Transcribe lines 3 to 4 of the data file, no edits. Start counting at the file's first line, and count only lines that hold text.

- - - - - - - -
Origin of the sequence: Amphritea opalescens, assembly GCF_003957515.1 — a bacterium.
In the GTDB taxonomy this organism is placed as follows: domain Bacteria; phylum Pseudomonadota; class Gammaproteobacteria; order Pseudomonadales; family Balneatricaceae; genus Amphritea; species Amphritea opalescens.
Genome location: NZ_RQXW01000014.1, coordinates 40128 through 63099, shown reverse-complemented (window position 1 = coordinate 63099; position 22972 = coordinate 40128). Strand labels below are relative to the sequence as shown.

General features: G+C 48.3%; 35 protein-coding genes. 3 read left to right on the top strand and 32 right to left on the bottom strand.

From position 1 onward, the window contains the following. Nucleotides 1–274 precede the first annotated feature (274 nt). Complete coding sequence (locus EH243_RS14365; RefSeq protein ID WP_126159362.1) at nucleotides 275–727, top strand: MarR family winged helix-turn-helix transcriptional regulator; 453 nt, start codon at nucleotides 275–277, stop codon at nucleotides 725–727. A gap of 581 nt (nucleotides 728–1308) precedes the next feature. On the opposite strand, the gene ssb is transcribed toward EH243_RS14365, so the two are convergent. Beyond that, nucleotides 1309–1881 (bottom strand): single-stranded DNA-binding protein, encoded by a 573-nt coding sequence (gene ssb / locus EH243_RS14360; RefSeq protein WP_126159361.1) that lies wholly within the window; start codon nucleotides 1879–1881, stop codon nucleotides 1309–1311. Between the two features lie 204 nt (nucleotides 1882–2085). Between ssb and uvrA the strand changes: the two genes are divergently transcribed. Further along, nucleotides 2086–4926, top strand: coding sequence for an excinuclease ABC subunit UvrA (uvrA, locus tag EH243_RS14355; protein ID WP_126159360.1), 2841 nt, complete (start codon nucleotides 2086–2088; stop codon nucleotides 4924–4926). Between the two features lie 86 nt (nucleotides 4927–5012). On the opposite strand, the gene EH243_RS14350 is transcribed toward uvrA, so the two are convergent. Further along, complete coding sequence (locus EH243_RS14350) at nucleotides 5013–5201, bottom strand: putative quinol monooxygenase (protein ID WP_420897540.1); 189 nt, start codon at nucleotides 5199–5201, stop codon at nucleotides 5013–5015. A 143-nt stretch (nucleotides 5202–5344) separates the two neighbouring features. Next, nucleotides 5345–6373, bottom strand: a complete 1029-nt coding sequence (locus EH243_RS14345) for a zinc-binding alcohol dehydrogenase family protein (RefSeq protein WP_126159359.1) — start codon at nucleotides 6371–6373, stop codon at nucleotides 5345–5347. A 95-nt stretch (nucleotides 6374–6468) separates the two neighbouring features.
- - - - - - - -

Genome location: NZ_RQXW01000014.1, coordinates 40128 through 63099, shown reverse-complemented (window position 1 = coordinate 63099; position 22972 = coordinate 40128). Strand labels below are relative to the sequence as shown.

General features: G+C 48.3%; 35 protein-coding genes. 3 read left to right on the top strand and 32 right to left on the bottom strand.